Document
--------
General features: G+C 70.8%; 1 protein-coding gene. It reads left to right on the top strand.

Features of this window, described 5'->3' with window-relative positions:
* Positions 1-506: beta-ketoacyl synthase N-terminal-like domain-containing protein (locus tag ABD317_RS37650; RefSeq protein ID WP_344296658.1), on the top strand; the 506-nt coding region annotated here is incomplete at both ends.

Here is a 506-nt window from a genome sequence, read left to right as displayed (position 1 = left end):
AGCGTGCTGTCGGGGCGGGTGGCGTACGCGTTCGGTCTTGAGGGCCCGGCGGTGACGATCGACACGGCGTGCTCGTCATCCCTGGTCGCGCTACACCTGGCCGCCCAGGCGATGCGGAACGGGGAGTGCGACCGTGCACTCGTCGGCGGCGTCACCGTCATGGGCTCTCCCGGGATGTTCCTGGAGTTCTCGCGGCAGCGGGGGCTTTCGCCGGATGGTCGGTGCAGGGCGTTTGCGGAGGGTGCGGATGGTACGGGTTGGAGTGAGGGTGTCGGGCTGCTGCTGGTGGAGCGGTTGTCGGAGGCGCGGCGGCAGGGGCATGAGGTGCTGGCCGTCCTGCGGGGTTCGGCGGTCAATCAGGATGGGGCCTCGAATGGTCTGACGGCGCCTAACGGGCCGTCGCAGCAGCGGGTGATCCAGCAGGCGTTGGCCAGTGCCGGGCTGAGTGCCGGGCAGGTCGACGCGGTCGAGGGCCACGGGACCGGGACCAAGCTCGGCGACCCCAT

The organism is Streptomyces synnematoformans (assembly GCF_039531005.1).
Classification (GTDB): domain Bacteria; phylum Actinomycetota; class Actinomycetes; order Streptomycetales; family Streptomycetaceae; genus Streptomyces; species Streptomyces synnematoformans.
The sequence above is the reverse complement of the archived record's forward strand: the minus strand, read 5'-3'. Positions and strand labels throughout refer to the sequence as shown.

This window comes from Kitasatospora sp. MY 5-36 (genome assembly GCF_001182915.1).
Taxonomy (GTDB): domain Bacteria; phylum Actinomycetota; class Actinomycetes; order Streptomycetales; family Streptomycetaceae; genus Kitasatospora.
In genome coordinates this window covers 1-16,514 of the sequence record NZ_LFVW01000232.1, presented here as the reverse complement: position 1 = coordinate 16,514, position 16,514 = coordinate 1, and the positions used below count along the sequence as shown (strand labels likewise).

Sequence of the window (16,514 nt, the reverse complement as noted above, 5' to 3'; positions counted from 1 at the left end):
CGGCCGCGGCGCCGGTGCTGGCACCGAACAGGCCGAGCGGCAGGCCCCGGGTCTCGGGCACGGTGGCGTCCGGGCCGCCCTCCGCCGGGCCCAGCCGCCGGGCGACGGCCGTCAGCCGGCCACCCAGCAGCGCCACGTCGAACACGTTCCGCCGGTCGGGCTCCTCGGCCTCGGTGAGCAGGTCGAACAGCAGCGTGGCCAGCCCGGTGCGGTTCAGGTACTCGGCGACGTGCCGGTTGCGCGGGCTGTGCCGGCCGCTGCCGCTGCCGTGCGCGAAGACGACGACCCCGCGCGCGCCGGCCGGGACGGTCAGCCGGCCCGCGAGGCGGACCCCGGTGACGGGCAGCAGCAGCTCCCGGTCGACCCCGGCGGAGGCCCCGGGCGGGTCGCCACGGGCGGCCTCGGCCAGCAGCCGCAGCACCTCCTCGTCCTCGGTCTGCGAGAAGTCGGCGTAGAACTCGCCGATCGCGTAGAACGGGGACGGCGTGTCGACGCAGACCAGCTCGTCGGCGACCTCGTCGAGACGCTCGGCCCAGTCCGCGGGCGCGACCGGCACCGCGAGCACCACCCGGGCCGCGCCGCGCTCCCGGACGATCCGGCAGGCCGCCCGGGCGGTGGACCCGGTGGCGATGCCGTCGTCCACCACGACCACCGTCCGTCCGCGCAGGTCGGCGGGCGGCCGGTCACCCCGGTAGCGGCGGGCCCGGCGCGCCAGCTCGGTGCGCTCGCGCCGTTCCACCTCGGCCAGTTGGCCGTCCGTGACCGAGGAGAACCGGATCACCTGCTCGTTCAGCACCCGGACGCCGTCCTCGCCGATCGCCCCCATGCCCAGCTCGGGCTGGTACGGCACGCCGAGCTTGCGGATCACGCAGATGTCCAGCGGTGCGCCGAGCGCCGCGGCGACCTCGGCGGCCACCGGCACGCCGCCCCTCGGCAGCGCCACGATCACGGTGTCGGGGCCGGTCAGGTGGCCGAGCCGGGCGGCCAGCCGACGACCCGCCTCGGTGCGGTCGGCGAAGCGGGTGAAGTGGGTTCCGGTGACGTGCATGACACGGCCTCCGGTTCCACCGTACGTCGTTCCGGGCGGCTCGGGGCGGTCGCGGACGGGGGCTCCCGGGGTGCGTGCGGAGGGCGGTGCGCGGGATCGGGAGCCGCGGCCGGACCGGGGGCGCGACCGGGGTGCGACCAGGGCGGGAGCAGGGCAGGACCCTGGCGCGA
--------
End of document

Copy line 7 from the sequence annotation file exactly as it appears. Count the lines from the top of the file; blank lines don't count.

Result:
Classification (GTDB): domain Bacteria; phylum Actinomycetota; class Actinomycetes; order Streptomycetales; family Streptomycetaceae; genus Streptomyces; species Streptomyces synnematoformans.